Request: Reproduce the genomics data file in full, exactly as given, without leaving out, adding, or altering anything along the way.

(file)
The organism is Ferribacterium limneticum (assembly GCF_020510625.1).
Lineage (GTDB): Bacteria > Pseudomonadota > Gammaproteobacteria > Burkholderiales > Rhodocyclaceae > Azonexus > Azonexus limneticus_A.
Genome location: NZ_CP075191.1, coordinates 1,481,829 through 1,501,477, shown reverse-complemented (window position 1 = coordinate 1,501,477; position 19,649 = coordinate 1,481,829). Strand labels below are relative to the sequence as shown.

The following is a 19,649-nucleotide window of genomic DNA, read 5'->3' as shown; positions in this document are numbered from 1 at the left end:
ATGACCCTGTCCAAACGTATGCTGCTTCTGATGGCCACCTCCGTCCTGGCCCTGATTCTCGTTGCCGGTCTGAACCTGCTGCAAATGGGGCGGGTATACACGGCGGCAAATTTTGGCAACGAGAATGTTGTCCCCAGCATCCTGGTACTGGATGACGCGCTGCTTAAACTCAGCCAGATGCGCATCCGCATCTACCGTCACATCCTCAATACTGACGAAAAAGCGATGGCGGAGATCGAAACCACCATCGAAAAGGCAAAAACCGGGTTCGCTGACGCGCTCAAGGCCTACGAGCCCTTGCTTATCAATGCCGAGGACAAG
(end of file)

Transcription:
The organism is Ferribacterium limneticum (assembly GCF_020510625.1).
Lineage (GTDB): Bacteria > Pseudomonadota > Gammaproteobacteria > Burkholderiales > Rhodocyclaceae > Azonexus > Azonexus limneticus_A.
Genome location: NZ_CP075191.1, coordinates 1,481,829 through 1,501,477, shown reverse-complemented (window position 1 = coordinate 1,501,477; position 19,649 = coordinate 1,481,829). Strand labels below are relative to the sequence as shown.

The following is a 19,649-nucleotide window of genomic DNA, read 5'->3' as shown; positions in this document are numbered from 1 at the left end:
ATGACCCTGTCCAAACGTATGCTGCTTCTGATGGCCACCTCCGTCCTGGCCCTGATTCTCGTTGCCGGTCTGAACCTGCTGCAAATGGGGCGGGTATACACGGCGGCAAATTTTGGCAACGAGAATGTTGTCCCCAGCATCCTGGTACTGGATGACGCGCTGCTTAAACTCAGCCAGATGCGCATCCGCATCTACCGTCACATCCTCAATACTGACGAAAAAGCGATGGCGGAGATCGAAACCACCATCGAAAAGGCAAAAACCGGGTTCGCTGACGCGCTCAAGGCCTACGAGCCCTTGCTTATCAATGCCGAGGACAAG